I recently tried out a pistol at my local range with a red dot attached. I’m thinking of adding one and wanted to try before I buy. One thing I noticed was that the front sight was difficult to see, and therefore find, through the red dot. I wondered if this was a common issue or maybe just the site I was using that day.
For those using red dot pistol sights, is it harder to see the front sight through the red dot, and if so, how do you mitigate it?
I’m not necessarily using the sight in addition to the dot, it’s just something I noticed. Here’s why it matters to me. I recently did a USCCA five hour training course. The pistol I was using is equipped with a light and laser combination. At some point fairly early in the course the battery died and I shot the rest of the course without the benefit of the light or laser. My point being, that I can’t always depend on something battery operated. Things do fail.
Now, take that to a defensive situation. If, for some unknown reason, the dot isn’t on when I need it, I want to be able to quickly pick up the front sight. It may just be a matter of getting used to looking through the lens to the front sight. As a newbie to red dots, I just wondered what others had experienced.
Depends. I’ve set up quite a few different guns, dots, and sights now.
If the sight is off (or, while unlikely, failed), the front sight appears about 95% the same as without an RDS. You are looking through one or more pieces of glass so it isn’t exactly as perfect (and no RDS glass is as bright and crisp as some of the good scopes out there, be it pistol or rifle RDS)…but the front sight is very close through the RDS when compared to an iron sights only pistol.
It’s going to depend on the height of the iron sights and the specific iron sights and what the front sight/dot setup is.
I’d show some pictures but it’s very difficult for me to get a camera (phone) to focus in a way that represents what they eye sees.
I don’t use any red dot sites on any of my pistols,I use what i call on demand laser sights,has a button on the inside grip and my middle finger activates it and to zero the sights i use a snap cap and see where the top sites line up whether top,center or at bottom of rear site,and also the laser is also zeroed in where the snap cap hits the target
@Rick124 , as @James366 posted - you need to be sure that your iron sight configuration allows to be co-witness with the red dot. That has to be verified with manufacturers.
If your configuration is not compatible and the dot dies because of battery - use your optic’s frame as a reference point - center your target in the frame. It works for defensive distance for sure.
I converted to red dot sight (RDS) about a year ago. Several things to know. And yes, battery failure is something to consider.
As for your initial concern, as others have pointed out above, your iron sights must be taller than standard, sometimes called suppressor-height, to be usable through the RDS frame. Most original equipment iron sights have to be replaced when you add RDS to the gun.
The term co-witnessed sights might be a bit misleading. You never use both iron and RDS at the same time; only use one or the other when shooting. It actually means that you have zeroed the RDS and the iron sights independently, so each when used gives aim point as hit point accurately.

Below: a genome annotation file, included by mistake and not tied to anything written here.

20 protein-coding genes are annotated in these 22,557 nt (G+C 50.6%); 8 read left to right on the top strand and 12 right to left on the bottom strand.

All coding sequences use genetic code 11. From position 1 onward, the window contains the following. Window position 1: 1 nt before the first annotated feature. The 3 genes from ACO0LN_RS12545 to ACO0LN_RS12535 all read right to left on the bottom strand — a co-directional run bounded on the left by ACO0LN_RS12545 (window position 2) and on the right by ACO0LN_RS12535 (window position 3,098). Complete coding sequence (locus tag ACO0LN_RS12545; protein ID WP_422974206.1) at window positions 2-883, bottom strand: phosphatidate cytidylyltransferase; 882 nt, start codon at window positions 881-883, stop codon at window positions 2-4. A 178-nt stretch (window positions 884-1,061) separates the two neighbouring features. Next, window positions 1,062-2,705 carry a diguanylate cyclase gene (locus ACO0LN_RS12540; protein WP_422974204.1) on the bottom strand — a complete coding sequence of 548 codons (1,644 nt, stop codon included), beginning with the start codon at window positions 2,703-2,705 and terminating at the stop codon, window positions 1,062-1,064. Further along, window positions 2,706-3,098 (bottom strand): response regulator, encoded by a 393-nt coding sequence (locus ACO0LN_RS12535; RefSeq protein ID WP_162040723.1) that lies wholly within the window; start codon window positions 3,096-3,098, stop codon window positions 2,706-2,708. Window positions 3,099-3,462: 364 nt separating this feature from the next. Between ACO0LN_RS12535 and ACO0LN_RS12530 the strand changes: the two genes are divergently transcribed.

For RDS as with laser sighting, you focus on the target, not the front sight. If you have a lot of experience with traditional sight alignment and sight picture with iron sights, it can take hundreds, if not thousands, of instances of practicing target focus to get used to doing this automatically. Use dry fire for this work.
a. Do not stop practicing with your iron sights. Keep both skills current. Front sight focus is right if your RDS fails for any reason.
With an RDS, do not bother centering the dot in the frame, or aligning it with the iron sights. Once properly zeroed, if the dot is on your aim point on your target anywhere in the window frame, you are aimed. Remember, the dot will be a bit fuzzy, because your focus is on the target.
You probably will need a new holster. The holster must be cut at the top to make room for the RDS and it also has to have space for the taller suppressor-height iron sights. Most all custom holster companies can provide both options.
For close shooting, 3 to 4 yards, you have to know the vertical offset of the RDS. That is, when that close you have to put the dot a few inches higher than your desired hit point on the target.
I recently tried to pair the Swampfox Sentinel to my Hellcat OSP.
Swampfox called them a match. I’m afraid I did not read the fine print where Swampfox recommended their suppressor height rear sight be included in the mix. I like the Hellcat rear sight so I’m in a pickle.
All I can see of the front sight is the very tiptop through the optic.
I’ve been using a Red Dot for about 8 months now. To be honest, I don’t even notice that my carry gun has a front sight. When I train, my focus is on the target anyway so I don’t feel the need for me to worry about my front sight at all.
I change all the batteries on my optics on my birthday each year to ensure that they are always good to go and the Holosun that I have on my carry gun has a small solar panel on the top for emergency backup.
At a recent pistol class I took, the instructor did talk about what to do if the dot fails. His technique was to use the tip of the red dot itself as the sight, so height over bore comes into play here. Train at the range around 10-15 feet and see how your shots land on target by using the top of the red dot as your sight. You may find you can hit the target a lot better than you think and you won’t be limited to looking through a small window to line up front and rear site.